Transgenic fat-1 mice produce endogenous n-3 PUFA , which increase PPAR expression and enhance the protective effects on their downstream molecules. LCPUFAs are present in high concentrations in the retina and cell membrane integrity is dependant on the ability to turnover these lipids, thus, counteracting environmental damage. Humans are dependent on dietary intake of these LCPUFAs since we are unable to produce them de novo [36-38]. The fat-1 model serves to demonstrate what diet modification with supplementation of n-3 fatty acids can achieve. AMD patients on n-3 fatty acids rich diet are reported to slow their disease progression in 6 well- established clinical studies . Moreover, PPAR γ can regulate lipid mobilization, and with the endogenous n-3 fatty acids, we have found active PPAR γ in this model.
An increase in PPAR γ should decrease VEGF expression in the retina. Indeed, increased levels of PPAR γ correlate with decreased VEGF protein and transcript levels in the fat-1 mice. However, the comparatively mild compensatory increase in the PPAR γ in Ccl2-/-/Cx3cr1-/- mice was insufficient to suppress the elevated levels of VEGF. PPAR γ is not the only factor regulating levels of VEGF. The findings that the Ccl2-/-/Cx3cr1-/- were unable while fat-1 mice were able to normalize levels of VEGF suggest that normal PPAR pathway regulation of VEGF levels may be overwhelmed in diseased conditions.
MMPs, zinc-dependent endopeptidases, are important in the resorption of extracellular matrixes in both physiological and pathological processes . MMP-9, a specific MMP, is thought to degrade the fibrinous cap found on atherosclerotic plaques, destabilizing the plaque, and priming it for rupture . Since AMD is associated with sustained chronic inflammation and loss of integrity of Bruch’s membrane, it has been hypothesized that MMPs may play a role in the pathogenesis of the disease [41-44]. Moreover, it is reported that natural as well as synthetic PPARγ ligands act to inhibit the expression of AP-1, STAT-1, and NF-κB thereby indirectly decreasing levels of MMP-9 . Consistent with findings for VEGF, ARPE19 cells produce higher level of MMP-9 under H2O2 exposure.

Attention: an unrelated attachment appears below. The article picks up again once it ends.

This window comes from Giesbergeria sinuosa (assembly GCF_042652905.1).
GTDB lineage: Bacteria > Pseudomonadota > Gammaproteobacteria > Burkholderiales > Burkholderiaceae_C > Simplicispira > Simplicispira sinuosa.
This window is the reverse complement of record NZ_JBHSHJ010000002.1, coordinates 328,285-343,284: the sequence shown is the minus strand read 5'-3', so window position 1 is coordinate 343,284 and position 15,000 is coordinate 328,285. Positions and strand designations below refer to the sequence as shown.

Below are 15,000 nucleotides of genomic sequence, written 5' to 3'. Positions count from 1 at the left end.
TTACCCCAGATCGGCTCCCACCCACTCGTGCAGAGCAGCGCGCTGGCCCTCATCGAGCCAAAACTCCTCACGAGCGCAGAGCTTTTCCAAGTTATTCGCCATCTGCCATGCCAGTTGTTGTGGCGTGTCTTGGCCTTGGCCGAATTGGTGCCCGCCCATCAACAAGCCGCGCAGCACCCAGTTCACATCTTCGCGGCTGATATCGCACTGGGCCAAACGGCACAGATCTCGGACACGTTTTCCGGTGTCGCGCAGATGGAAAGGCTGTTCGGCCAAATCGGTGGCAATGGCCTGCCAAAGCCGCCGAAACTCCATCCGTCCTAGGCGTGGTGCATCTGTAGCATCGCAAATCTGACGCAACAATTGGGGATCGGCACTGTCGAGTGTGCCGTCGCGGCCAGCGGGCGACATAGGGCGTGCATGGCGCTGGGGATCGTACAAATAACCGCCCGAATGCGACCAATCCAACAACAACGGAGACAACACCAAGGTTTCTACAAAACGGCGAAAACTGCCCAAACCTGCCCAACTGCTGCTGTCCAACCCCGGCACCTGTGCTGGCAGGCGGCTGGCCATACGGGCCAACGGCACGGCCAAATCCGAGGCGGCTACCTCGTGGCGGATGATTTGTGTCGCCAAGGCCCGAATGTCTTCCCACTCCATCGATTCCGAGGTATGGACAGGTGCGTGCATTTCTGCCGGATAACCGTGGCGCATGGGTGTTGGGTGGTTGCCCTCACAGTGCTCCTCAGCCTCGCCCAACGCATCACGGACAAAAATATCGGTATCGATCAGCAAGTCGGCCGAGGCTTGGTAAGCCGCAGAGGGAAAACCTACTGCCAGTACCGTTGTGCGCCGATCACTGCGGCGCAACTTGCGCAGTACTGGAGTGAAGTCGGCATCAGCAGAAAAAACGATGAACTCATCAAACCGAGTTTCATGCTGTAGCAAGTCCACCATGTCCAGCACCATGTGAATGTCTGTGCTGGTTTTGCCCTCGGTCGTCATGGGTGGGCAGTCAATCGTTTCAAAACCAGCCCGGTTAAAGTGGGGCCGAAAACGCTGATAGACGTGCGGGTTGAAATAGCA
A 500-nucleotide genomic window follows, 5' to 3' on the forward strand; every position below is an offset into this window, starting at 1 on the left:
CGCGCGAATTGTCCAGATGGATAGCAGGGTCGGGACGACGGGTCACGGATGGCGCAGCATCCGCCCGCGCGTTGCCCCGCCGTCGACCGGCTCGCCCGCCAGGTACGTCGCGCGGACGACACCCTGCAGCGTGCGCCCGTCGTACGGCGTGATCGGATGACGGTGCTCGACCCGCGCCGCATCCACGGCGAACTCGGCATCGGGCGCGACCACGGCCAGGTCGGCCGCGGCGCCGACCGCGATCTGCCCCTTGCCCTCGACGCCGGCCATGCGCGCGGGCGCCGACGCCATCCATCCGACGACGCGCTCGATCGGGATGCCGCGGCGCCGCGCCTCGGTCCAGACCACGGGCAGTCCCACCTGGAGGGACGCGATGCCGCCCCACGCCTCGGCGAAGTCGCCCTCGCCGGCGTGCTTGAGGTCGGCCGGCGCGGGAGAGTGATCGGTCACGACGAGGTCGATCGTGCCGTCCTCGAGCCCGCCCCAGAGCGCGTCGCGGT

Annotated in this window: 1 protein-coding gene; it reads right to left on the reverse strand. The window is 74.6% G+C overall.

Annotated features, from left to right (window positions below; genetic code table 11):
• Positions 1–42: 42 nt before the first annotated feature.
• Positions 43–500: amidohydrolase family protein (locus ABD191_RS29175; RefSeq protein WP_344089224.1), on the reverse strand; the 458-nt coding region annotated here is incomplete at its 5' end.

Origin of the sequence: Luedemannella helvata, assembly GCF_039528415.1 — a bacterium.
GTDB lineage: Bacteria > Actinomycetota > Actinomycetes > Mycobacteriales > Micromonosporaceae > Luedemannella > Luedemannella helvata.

HO-1 transcript levels were markedly elevated in the ARPE19 cells exposed to hydrogen peroxide. This is expected since this is an antioxidant gene, upregulated by PPAR, as well as by the stress induced from the H2O2. The increase should then aid in the protective effects of PPAR γ.
Through inhibition of VEGF expression, downregulation of MMP-9, induction of antioxidant genes and increased lipid mobilization, PPARs can be hypothesized to decrease the impetus for progression of AMD. Here we found that PPARs are constitutively expressed throughout the retina. PPAR γ is mildly increased in the Ccl2-/-Cx3cr1-/- mouse AMD model as a possible protective mechanism. High PPAR γ expression down-regulates VEGF in the fat-1 mice, which are capable of endogenous production of n-3 fatty acids. Findings in human AMD and normal retinas also depict the same patterns.
The fat-1 mice were obtained from Jing X. Kang, PhD., Department of Medicine, Massachusetts General Hospital & Harvard Medical School, Boston, MA. The NEI Intramural Research Program and American Health Assistance Foundation funded this study.